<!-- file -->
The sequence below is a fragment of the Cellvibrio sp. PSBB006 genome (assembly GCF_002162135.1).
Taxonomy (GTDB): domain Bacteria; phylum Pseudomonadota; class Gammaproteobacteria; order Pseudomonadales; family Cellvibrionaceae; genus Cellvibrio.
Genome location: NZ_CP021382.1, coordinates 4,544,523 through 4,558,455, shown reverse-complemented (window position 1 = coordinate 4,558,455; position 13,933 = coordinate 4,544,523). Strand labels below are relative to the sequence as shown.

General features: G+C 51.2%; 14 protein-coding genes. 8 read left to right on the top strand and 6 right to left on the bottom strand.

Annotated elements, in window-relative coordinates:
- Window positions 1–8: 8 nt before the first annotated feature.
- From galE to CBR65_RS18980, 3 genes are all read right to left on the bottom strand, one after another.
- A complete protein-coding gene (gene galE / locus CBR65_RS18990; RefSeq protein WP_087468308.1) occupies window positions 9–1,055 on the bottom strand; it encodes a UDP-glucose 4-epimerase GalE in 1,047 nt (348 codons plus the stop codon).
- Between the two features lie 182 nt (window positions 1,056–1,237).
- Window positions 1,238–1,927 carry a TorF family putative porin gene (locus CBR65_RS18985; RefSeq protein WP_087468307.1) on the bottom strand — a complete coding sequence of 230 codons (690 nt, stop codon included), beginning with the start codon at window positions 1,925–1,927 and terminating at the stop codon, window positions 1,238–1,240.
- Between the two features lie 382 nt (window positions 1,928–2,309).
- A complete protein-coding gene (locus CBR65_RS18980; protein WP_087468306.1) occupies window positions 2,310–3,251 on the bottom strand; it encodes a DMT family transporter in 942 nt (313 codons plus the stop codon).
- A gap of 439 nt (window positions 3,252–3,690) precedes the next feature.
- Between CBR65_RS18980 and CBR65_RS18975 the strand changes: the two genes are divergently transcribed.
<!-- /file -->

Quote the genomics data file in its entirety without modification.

The sequence below is a fragment of the Cellvibrio sp. PSBB006 genome (assembly GCF_002162135.1).
Taxonomy (GTDB): domain Bacteria; phylum Pseudomonadota; class Gammaproteobacteria; order Pseudomonadales; family Cellvibrionaceae; genus Cellvibrio.
Genome location: NZ_CP021382.1, coordinates 4,544,523 through 4,558,455, shown reverse-complemented (window position 1 = coordinate 4,558,455; position 13,933 = coordinate 4,544,523). Strand labels below are relative to the sequence as shown.

General features: G+C 51.2%; 14 protein-coding genes. 8 read left to right on the top strand and 6 right to left on the bottom strand.

Annotated elements, in window-relative coordinates:
- Window positions 1–8: 8 nt before the first annotated feature.
- From galE to CBR65_RS18980, 3 genes are all read right to left on the bottom strand, one after another.
- A complete protein-coding gene (gene galE / locus CBR65_RS18990; RefSeq protein WP_087468308.1) occupies window positions 9–1,055 on the bottom strand; it encodes a UDP-glucose 4-epimerase GalE in 1,047 nt (348 codons plus the stop codon).
- Between the two features lie 182 nt (window positions 1,056–1,237).
- Window positions 1,238–1,927 carry a TorF family putative porin gene (locus CBR65_RS18985; RefSeq protein WP_087468307.1) on the bottom strand — a complete coding sequence of 230 codons (690 nt, stop codon included), beginning with the start codon at window positions 1,925–1,927 and terminating at the stop codon, window positions 1,238–1,240.
- Between the two features lie 382 nt (window positions 1,928–2,309).
- A complete protein-coding gene (locus CBR65_RS18980; protein WP_087468306.1) occupies window positions 2,310–3,251 on the bottom strand; it encodes a DMT family transporter in 942 nt (313 codons plus the stop codon).
- A gap of 439 nt (window positions 3,252–3,690) precedes the next feature.
- Between CBR65_RS18980 and CBR65_RS18975 the strand changes: the two genes are divergently transcribed.